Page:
Johann Sebastian BACH (1685-1750) Domestic Bach Sonata in G (after BWV 1029 and 1039) [13:52] Liebster Jesu, wir sind hier (BWV 731) [2:31] Trio sonata in d minor (BWV 1027): andante [5:52] Wachet auf, ruft uns die Stimme (BWV 645) [3:46] Menuet in G (BWV Anh 114) [1:31] So oft ich meine Tobackspfeife (BWV 515a) [5:04] Polonaise in g minor (BWV Anh 125) [1:35] Menuet in G (BWV Anh 116) [1:41] Marche in D (BWV Anh 122) [1:06] [Polonaise] in d minor (BWV Anh 128) [1:09] Aria in d minor (BWV 515) [1:34] Musette in D (BWV Anh 126) [1:43] Partita in a minor (BWV 1013): sarabande in d minor [4:46] Warum betrübst du dich, mein Herz (BWV 516) [1:22] Rondeau in B flat (BWV Anh 183) [3:17] Musicalisches Opfer (BWV 1079): Canon a 2 per Tonos 'Ascendenteque Modulationis ascendat Gloria Regis' [3:06]
Fuga canonica in epidiapente [2:15] Bist du bei mir (BWV 508) [1:58] Wer nur den lieben Gott läßt walten (BWV 691) [1:59]
Bergen Barokk (Mona Julsrud (soprano), Frode Thorsen (recorder), Mikko Perkola, Markku Luolajan-Mikkola (viola da gamba), Hans Knut Sveen (harpsichord))
rec. 10-13 December 2012, Vaksdal Church, Norway. DDD
Texts and translations included LAWO LWC1073 [62:29]
This disc was inspired by the wide-spread practice of music-making at home. "The numerous handwritten notebooks from the 1600s and 1700s, which could follow a family over generations, clearly document an extraordinary mix of demanding sonatas and church music, simple spiritual songs and dances performed and taught in the homes of cultured citizens"; so states Frode Thorsen in the liner-notes to the present disc. The best-known example of such a notebook is the Notenbüchlein für Anna Magdalena Bach which comprises two manuscripts dating from 1722 and 1725 respectively. Most pieces on the programme have been taken from this collection.
The performers have selected other pieces from Bach's oeuvre and adapted them for their own instruments. There is no fundamental objection to that: Bach himself adapted his music for other scorings. The disc opens with such a piece: the Sonata in G (BWV 1039) for two transverse flutes and bc - not in g minor, as the liner-notes say - also exists in a version for viola da gamba and obbligato harpsichord, catalogued as BWV 1027. It is played here in a mixture of both versions on recorder and viola da gamba. The aria 'Ich habe genug' from Cantata BWV 82, scored for alto, oboe, strings and bc, is included in the Notenbüchlein in a scoring for solo voice and bc. However, it is not quite clear what exactly was the leading thought behind the concept of this disc.
Frode Thorsen rightly criticises the tendency to isolate Bach from his time. "There is an almost unspoken romanticised notion among musicians, researchers and the listening public that the genius of this master's works, unlike those of his contemporaries, must be understood and respected in the context of complete and perfect compositions. To tamper with these works would somehow compromise this perfection. However, this is not the way the master himself would have seen it (...). Like some of his contemporaries, he would not be averse to re-use his own material (often called musical parody)". This leads to the argument in favour of arranging Bach's works. However, there is actually a difference between Bach and many of his contemporaries: most of his music was never published. It is therefore highly unlikely that "cultured citizens" knew the pieces recorded here, let alone included them in their personal notebooks. From a historical point of view that leaves only one approach: performing the music as it might have been performed in the Bach household. From that perspective some of the choices in regard to scoring are rather questionable.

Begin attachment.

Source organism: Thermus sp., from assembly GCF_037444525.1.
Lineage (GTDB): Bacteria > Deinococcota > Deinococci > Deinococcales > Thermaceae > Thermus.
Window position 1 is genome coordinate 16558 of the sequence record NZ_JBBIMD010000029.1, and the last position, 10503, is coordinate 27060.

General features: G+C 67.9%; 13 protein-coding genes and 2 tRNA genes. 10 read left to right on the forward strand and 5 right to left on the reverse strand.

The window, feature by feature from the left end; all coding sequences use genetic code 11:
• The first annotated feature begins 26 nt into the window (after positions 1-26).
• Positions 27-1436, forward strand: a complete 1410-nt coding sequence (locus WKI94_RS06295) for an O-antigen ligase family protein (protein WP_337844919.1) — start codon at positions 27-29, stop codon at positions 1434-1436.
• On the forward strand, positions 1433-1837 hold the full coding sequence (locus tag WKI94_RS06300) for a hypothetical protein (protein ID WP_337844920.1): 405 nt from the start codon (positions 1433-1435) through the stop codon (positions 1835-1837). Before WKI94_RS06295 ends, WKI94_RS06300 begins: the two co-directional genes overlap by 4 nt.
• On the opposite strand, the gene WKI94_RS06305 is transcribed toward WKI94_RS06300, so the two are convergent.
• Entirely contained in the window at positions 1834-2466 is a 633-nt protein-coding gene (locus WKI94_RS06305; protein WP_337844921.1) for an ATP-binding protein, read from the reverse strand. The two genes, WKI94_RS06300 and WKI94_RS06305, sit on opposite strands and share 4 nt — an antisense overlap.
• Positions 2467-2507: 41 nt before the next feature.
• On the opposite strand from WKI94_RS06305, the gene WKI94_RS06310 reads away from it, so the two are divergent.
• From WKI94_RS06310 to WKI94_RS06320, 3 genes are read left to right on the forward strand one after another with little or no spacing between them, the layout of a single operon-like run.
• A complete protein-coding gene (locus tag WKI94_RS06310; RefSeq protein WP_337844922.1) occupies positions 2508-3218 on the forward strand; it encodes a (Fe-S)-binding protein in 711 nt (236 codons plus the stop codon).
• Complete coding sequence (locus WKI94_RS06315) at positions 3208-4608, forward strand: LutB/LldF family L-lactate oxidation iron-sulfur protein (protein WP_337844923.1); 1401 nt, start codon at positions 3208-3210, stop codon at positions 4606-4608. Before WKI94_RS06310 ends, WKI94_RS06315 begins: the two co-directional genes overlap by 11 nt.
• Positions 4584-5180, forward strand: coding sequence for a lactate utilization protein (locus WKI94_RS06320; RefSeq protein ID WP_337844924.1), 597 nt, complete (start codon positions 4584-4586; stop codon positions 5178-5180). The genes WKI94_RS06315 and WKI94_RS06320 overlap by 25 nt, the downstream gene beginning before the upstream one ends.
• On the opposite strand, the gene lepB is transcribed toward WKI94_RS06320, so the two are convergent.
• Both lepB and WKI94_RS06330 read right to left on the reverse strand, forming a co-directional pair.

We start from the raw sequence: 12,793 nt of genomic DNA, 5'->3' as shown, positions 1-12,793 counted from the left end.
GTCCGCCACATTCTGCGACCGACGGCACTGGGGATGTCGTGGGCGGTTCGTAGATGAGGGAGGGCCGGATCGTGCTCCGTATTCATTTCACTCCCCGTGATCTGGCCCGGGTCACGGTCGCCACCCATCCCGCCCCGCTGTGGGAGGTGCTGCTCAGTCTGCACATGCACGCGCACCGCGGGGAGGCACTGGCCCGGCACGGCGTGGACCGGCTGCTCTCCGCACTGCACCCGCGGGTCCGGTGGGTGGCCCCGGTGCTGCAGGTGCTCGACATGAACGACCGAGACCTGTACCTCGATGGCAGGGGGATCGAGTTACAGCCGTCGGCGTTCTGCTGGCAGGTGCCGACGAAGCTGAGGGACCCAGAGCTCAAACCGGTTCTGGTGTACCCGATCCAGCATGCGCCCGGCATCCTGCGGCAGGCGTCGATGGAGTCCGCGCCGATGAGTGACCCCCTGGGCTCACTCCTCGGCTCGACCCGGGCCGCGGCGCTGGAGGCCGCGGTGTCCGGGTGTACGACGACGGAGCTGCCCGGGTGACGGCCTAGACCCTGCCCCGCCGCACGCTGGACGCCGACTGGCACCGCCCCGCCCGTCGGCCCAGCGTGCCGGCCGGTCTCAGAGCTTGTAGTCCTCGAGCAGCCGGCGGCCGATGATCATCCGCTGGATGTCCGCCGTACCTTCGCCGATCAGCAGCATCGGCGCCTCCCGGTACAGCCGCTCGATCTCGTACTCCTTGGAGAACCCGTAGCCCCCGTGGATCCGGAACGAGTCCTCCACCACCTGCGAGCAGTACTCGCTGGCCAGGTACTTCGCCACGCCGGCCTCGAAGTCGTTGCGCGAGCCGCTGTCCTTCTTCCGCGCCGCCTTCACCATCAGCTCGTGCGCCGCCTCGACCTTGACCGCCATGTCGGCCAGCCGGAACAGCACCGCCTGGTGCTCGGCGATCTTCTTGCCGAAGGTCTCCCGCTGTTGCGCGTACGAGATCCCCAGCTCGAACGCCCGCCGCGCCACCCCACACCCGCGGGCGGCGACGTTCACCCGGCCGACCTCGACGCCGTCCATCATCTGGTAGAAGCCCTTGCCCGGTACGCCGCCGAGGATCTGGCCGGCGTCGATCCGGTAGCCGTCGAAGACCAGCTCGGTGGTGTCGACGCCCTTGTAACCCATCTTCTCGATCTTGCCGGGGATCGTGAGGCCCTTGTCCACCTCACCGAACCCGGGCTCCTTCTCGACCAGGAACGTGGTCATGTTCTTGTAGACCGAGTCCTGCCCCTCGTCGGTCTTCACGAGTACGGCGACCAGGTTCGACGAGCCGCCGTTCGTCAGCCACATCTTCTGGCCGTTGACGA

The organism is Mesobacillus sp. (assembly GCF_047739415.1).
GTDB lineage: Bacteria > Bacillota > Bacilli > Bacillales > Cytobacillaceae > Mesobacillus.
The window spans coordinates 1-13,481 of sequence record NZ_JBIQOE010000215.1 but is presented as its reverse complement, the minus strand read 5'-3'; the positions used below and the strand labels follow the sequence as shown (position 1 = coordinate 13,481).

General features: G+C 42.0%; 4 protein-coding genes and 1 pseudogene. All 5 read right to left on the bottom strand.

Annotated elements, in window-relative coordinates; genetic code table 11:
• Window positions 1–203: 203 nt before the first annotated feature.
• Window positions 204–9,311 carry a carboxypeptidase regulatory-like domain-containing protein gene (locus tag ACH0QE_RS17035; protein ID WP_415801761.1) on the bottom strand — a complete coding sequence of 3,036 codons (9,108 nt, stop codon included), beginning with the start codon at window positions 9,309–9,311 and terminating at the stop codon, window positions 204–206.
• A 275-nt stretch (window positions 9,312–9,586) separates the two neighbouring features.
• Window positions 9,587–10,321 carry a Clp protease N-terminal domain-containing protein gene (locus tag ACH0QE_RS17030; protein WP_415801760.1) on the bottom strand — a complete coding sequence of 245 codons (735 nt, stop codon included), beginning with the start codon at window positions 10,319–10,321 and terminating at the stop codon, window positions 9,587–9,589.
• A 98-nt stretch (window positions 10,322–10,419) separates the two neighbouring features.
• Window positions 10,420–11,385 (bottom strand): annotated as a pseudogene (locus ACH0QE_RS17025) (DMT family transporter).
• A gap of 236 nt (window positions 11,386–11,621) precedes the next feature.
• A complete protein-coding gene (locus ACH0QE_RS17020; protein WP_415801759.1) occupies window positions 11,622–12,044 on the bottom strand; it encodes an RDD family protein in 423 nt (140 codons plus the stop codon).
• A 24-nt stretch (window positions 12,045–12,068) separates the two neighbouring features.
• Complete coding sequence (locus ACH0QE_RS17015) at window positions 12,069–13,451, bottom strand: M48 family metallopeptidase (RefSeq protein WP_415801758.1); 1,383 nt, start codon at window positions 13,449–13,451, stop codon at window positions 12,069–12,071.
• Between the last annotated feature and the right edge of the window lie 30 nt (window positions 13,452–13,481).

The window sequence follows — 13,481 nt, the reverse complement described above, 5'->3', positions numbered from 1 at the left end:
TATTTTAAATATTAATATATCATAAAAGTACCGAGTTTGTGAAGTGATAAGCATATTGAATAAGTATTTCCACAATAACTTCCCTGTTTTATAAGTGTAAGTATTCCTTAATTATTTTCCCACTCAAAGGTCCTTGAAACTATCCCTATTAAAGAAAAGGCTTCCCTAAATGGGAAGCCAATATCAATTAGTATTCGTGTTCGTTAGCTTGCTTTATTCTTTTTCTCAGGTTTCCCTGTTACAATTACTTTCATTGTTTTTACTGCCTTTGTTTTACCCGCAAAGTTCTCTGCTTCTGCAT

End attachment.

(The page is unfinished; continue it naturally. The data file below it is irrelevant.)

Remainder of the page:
The recorder plays a considerable part in the programme. The Notenbüchlein includes various dances which are attributed to Carl Philipp Emanuel Bach. Most of them are played with recorder and harpsichord. Considering the relative small role of the recorder in Bach's oeuvre - he never composed a sonata for it - this seems a rather unlikely choice. The andante from the Trio sonata in d minor (BWV 527) for organ is played here with recorder, treble viol and bc. The use of a treble viol is debatable: as far as I know Bach never used this instrument in his compositions, in contrast to someone like Telemann.
That said there is not that much wrong with the performances; these are all fine artists. However, there are some issues which can't be overlooked. Really bad is the Musette in D (track 15) which includes many glissandi. It sounds ugly, and this practice seems historically unfounded, certainly in Bach's music. Mikko Perkola plays the sarabande from the Partita in a minor (BWV 1013) for transverse flute solo, here transposed to D minor. That is an interesting option: many years ago Frans Brüggen and some of his colleagues recorded Bach's flute sonatas and in addition presented various movements of this piece in other scorings, for instance with cello piccolo and with viola. However, Perkola's performance is rather bland.
Mona Julsrud is a fine singer who is involved in Bergen Barokk's complete recording of Telemann's Harmonischer Gottesdienst. She sings the vocal items here nicely but I noticed several errors in the text. In Wachet auf, ruft uns die Stimme she sings "kommt" instead of "kömmt" and in So oft ich meine Tobackspfeife "Tabakspfeife" instead of "Tobackspfeife" and "farben" instead of "färben". In the two first cases it is a contrast between original and modern German, in the latter it is simply wrong: "farben" is not a verb in German.
If you are not too critical you may enjoy this disc.
Founding Editor Rob Barnett Senior Editor
John Quinn Seen & Heard Editor Emeritus Bill Kenny Editor in Chief
Vacant MusicWeb Webmaster
David Barker MusicWeb Founder Len Mullenger